The Journey Motif: Poetry and Mark Twain
Mark Twain identified as a poet, a bad poet. “When the great poet laureate, Lord Tennyson, died,” Twain wrote, “I found that his position was open and I tried to get it…but I did not get it…It is a very difficult task making the second line rhyme with the first.”
All joking aside, Twain really did frequently and enthusiastically experiment with verse. He read and recited poetry with friends and family. He composed short poems, both serious and silly, to be included in letters and telegrams. He wrote and fastidiously revised poems in his journals and notebooks, even though many of them never made their way to publication. And he sometimes used poetry, both his own compositions and lines written by others, to punctuate his speeches.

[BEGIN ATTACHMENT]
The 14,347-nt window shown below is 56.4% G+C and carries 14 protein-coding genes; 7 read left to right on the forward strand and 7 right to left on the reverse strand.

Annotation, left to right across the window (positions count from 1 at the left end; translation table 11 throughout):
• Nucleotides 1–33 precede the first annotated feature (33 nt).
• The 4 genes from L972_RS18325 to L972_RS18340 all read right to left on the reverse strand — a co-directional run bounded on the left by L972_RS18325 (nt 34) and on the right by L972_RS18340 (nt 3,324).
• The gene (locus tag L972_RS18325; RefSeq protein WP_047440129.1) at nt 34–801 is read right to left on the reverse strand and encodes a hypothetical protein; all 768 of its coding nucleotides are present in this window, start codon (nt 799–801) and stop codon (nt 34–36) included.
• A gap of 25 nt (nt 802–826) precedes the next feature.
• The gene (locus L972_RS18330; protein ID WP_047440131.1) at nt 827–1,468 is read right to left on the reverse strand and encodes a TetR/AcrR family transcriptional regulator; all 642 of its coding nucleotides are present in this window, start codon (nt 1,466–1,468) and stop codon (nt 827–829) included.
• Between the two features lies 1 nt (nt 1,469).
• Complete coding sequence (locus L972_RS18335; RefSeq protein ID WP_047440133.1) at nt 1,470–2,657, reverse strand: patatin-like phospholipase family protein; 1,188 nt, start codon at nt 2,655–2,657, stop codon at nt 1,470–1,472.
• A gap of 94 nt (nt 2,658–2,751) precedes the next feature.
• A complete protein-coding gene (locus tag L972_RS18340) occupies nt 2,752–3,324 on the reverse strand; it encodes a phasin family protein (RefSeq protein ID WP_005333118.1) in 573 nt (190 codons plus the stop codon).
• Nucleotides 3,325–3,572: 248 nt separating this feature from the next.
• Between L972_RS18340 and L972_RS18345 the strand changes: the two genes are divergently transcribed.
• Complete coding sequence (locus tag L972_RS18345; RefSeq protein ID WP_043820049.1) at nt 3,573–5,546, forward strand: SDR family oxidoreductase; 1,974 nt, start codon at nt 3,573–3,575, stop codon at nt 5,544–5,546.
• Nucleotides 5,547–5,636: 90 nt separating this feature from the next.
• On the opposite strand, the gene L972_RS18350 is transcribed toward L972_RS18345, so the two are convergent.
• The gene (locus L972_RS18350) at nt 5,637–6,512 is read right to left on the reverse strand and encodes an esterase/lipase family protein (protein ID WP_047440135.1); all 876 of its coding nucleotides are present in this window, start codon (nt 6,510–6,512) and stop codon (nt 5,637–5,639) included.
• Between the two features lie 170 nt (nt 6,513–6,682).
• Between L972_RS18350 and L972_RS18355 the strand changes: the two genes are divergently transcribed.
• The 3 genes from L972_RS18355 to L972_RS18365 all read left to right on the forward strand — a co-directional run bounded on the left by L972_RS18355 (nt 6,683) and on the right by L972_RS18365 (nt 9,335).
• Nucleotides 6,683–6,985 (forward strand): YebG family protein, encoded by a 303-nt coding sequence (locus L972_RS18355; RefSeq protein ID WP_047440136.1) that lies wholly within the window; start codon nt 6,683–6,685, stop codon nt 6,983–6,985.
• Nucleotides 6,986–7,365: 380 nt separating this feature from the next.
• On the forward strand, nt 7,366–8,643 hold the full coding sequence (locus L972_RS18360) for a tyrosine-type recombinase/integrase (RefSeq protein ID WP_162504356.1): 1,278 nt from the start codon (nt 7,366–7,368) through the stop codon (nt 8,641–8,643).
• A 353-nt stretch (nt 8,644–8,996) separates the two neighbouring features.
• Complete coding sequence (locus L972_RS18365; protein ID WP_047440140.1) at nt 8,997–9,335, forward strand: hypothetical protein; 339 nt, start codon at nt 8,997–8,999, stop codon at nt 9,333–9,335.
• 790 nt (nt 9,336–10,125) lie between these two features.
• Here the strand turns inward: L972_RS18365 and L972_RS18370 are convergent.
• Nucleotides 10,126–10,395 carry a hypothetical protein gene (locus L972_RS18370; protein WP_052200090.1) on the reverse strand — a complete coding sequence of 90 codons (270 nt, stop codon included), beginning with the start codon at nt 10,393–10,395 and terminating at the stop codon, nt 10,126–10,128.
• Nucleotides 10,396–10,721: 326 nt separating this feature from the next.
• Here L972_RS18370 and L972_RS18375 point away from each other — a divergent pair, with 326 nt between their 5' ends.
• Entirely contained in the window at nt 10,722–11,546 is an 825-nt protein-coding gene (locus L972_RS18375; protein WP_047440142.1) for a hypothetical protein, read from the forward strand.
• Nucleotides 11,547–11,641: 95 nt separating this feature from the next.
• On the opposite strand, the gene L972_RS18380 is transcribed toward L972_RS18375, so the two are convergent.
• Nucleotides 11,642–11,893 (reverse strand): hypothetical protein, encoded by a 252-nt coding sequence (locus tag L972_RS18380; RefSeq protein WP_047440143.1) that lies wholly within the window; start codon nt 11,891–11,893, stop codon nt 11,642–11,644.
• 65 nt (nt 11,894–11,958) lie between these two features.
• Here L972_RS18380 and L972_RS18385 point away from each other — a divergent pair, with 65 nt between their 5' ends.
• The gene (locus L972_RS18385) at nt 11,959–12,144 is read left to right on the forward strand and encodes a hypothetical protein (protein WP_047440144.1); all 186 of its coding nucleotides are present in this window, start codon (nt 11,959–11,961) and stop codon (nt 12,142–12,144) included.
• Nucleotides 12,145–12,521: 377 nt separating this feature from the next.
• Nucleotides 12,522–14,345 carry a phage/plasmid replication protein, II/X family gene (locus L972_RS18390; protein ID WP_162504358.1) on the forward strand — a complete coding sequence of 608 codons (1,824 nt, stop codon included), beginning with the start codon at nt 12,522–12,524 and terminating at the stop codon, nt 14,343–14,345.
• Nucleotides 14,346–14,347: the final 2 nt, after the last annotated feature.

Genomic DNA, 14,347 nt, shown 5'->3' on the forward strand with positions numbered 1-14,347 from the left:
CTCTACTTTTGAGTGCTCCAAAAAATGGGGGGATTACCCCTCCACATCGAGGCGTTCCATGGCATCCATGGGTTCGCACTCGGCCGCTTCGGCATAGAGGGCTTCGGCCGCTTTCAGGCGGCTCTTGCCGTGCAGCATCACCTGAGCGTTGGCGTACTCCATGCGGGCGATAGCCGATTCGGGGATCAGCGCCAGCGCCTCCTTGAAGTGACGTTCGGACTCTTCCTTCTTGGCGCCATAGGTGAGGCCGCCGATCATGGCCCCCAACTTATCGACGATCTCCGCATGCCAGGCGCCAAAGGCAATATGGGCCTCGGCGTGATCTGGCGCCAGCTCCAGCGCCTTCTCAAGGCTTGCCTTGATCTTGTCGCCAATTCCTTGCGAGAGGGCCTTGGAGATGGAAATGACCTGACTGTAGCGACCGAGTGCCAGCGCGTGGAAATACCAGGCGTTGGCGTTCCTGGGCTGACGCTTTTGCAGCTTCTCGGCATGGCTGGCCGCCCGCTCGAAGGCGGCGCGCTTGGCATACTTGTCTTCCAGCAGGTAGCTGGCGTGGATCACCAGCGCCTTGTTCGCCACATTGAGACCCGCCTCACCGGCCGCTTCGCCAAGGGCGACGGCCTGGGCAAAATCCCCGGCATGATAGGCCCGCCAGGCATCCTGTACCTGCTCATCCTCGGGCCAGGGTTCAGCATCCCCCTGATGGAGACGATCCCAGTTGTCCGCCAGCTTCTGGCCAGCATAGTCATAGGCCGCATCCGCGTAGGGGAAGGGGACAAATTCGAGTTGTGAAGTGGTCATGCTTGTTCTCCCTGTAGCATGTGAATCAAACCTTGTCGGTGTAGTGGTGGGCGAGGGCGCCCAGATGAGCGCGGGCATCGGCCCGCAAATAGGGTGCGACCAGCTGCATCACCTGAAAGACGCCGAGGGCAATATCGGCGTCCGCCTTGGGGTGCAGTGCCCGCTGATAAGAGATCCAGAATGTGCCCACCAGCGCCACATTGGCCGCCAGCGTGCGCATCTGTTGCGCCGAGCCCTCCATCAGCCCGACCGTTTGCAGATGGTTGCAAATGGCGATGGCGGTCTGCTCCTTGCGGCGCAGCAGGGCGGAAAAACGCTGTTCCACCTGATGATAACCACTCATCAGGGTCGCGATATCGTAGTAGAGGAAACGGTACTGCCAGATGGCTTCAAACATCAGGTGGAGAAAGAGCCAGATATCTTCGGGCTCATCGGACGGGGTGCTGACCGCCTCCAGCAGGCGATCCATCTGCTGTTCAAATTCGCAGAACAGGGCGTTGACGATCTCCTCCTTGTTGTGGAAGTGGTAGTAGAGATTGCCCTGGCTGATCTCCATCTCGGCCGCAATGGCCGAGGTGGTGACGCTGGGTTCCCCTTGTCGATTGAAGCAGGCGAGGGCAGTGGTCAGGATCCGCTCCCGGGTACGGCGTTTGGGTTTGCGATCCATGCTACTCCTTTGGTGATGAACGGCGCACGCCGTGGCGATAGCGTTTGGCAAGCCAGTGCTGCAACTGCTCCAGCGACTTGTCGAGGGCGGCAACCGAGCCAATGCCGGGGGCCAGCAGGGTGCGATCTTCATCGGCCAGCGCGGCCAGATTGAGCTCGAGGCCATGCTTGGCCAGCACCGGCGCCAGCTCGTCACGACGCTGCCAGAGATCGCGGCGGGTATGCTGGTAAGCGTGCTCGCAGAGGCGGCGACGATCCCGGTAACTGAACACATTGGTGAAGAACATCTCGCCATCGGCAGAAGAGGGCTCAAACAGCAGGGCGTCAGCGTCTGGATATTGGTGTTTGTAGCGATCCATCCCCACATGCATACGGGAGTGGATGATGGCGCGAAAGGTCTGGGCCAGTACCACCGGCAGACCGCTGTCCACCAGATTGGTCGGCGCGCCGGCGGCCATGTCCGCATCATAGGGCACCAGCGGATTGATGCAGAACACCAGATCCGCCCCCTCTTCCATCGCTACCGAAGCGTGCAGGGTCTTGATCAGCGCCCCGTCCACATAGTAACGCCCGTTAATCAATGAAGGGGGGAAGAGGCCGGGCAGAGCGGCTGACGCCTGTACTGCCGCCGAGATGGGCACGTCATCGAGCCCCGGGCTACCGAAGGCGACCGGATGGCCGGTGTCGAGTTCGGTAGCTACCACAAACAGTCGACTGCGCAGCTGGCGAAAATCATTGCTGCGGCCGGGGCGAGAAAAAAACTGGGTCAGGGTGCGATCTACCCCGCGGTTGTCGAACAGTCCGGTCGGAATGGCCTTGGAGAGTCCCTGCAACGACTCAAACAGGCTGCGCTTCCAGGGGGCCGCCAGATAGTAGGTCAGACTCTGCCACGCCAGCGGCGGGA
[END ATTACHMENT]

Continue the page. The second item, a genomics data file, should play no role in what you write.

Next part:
Twain’s relationship to poetry reveals a lot about how poetry circulated in the nineteenth-century United States. In what follows, we provide and contextualize two of Twain’s poems, “Genius” and “These Annual Bills,” which we think can be productively scaffolded into teaching units build around one of the most popular poems in the Common Core, Robert Frost’s “The Road Not Taken.”
Below is a collection of resources built around this theme:
“And that has made all the difference”: Scaffolding Mark Twain’s Poetry